Make a Healthy Splash: Share the Fun, Not the Germs!
NASHVILLE – Many public pools in Tennessee and around the country open for the season on Memorial Day. While swimming is a fun way to be active and beat the heat, thousands of Americans get sick every year from germs found in pools and other swimming places. The Tennessee Department of Health joins the observance of Healthy and Safe Swimming Week May 18-24 to spread the word about helping keep swimming sites safe and healthy.
“We can all help keep our swimming areas safe by following a few easy steps,” said TDH Chief Medical Officer David Reagan, MD, PhD. “Taking precautions like showering before swimming and never letting children swim without supervision helps prevent illness and injuries.”
The theme for Healthy and Safe Swimming Week 2015 is Make a Healthy Splash: Share the Fun, Not the Germs! It focuses on the role of swimmers, site staff, pool owners and public health workers in preventing drowning, pool chemical injuries and outbreaks of illnesses. It also highlights the need for swimmers to be active in helping protect themselves and prevent the spread of germs.
Preventing Recreational Water Illness
Recreational Water Illnesses, or RWIs, are caused by germs spread to people by swallowing, breathing in vapors of, or having contact with contaminated water in swimming pools, water parks, hot tubs, fountains, lakes, rivers, springs, ponds or oceans. Germs on and in swimmers’ bodies end up in the water and can make other people sick. RWIs can also be caused by chemicals in the water or chemicals that evaporate from water and cause indoor air quality problems. RWIs cause several types of health problems including gastrointestinal illness; eye infections and irritation; hepatitis; wound infections; skin infections; respiratory illness; ear infections and even neurologic infections. Even healthy swimmers can get sick from RWIs, but young children, elderly people, pregnant women and those with weakened immune systems are especially at risk.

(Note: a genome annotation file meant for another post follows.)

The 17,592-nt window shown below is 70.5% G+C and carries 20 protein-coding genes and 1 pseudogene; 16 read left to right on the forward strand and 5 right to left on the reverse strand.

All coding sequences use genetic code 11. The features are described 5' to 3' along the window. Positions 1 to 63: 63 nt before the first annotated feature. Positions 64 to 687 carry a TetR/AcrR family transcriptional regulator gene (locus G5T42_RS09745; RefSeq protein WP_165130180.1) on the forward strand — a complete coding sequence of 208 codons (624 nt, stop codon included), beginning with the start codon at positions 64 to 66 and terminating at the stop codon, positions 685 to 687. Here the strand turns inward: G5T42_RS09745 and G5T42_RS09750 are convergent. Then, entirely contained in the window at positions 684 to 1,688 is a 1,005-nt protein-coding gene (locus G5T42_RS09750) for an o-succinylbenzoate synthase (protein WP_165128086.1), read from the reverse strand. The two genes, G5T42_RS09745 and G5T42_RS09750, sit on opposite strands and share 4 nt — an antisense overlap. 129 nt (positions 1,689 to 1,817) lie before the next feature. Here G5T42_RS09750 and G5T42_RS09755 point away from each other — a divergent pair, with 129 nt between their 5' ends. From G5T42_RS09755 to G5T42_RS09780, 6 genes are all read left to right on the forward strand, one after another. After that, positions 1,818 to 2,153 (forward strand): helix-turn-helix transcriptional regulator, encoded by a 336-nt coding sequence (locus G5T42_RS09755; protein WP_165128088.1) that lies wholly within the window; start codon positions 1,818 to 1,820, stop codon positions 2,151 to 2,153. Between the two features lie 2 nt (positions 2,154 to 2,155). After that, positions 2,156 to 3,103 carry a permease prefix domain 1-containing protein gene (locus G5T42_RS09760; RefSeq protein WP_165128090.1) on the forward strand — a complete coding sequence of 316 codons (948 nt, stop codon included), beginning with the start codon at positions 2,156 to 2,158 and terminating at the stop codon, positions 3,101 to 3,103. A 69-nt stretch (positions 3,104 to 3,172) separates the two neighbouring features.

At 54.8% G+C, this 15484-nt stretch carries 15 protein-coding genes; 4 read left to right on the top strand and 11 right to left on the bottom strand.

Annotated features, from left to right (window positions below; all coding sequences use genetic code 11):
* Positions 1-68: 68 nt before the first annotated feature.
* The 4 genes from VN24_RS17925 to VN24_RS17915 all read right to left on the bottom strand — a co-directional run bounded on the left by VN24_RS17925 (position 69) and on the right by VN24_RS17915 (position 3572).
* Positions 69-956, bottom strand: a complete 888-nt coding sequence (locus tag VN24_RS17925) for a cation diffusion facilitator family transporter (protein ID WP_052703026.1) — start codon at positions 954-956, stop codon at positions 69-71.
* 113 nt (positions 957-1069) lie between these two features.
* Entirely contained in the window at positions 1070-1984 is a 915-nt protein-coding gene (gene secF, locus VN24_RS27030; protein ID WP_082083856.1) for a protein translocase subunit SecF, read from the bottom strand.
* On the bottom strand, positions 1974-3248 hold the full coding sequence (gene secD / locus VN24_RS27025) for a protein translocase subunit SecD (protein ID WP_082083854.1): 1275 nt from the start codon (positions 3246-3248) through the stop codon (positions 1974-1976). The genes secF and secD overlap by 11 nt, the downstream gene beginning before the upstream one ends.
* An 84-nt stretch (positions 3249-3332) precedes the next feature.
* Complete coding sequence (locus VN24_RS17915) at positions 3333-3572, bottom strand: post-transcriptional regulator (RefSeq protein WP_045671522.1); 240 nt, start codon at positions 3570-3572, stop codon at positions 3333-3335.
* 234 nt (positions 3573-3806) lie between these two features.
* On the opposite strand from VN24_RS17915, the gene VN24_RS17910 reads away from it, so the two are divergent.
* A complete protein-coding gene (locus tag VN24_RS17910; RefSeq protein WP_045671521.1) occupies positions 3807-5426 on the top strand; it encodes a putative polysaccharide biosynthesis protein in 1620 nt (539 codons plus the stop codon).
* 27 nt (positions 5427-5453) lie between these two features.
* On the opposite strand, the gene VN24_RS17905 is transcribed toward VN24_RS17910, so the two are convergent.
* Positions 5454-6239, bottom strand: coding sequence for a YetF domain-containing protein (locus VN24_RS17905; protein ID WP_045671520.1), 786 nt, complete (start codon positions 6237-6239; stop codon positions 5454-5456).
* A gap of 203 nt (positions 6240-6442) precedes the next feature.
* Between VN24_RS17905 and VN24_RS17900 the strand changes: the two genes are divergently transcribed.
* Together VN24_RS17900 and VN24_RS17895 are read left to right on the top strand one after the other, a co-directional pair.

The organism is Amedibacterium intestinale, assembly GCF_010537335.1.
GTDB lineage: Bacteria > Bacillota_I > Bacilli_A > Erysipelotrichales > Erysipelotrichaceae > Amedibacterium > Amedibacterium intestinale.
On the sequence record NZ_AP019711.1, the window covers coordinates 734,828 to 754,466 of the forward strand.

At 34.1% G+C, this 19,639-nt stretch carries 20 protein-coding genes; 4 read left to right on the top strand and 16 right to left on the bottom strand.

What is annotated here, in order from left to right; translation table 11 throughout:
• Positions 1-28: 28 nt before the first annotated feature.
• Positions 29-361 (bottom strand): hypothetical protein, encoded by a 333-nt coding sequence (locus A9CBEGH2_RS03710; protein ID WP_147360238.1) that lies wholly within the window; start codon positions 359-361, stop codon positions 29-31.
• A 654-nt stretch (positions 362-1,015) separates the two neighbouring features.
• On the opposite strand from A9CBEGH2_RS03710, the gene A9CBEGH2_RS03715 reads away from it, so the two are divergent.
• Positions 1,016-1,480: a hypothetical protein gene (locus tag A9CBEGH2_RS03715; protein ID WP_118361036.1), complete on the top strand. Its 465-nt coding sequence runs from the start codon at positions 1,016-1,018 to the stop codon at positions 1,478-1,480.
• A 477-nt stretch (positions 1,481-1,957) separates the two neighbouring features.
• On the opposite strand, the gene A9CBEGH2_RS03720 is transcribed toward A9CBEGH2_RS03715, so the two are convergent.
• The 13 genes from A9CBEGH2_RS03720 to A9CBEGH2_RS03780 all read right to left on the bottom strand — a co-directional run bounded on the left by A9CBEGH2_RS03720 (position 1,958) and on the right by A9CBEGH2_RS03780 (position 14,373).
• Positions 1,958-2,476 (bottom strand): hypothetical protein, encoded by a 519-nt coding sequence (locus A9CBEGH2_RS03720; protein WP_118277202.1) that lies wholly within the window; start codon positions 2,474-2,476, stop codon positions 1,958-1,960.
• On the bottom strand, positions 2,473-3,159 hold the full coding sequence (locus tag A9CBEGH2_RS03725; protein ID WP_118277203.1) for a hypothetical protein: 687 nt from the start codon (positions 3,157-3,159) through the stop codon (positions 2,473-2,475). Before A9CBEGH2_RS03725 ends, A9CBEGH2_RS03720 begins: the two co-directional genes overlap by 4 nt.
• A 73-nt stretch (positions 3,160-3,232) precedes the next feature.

Illnesses and outbreaks associated with recreational water vary from year to year. In Tennessee in 2010, 14 people including four who were hospitalized were sickened in an outbreak of E. coli O157:H7 associated with a community swimming pool. Illness caused by cryptosporidium and other waterborne pathogens has been on the rise in Tennessee and nationwide. Any illness or outbreak that may be caused by exposure to recreational water should be reported to your local health department.
“Taking steps to keep germs out of the pool is the best way to prevent RWIs,” said Deputy State Epidemiologist John Dunn, DVM, PhD. “Chlorine and other pool water treatments help but don’t kill germs instantly. A good way to protect ourselves is by not swallowing water from pools, lakes, rivers and other recreational water venues.”
Follow these tips to help prevent RWIs:
Don’t swim if you have diarrhea
Shower with soap before and after swimming
Wash your hands after using the toilet or changing diapers
Take children on frequent bathroom breaks or check diapers often
Check and change diapers in a bathroom or a diaper-changing area, not at poolside
Don’t swallow the water you swim in
Read and follow directions for pool chemical use and storage
In Tennessee in 2014, 69 people died from drowning including 15 children*. Drowning is the top cause of injury death among children aged one to four nationwide and near-drowning incidents leave many others with long-term consequences including memory problems, learning disabilities and other permanent physical disability. Follow these tips to reduce the risk of drowning:
Make sure everyone knows how to swim
Use life jackets appropriately
Provide constant, attentive supervision close to swimmers, even if a lifeguard is present
Don’t use alcohol and drugs when swimming or watching swimmers
Discourage horseplay and stunts
Install and maintain barriers around pools including fences and weight-bearing covers
Use locks or alarms for windows and doors
For more information about healthy and safe swimming, visit the Centers for Disease Control and Prevention Healthy Swimming website www.cdc.gov/healthywater/swimming/.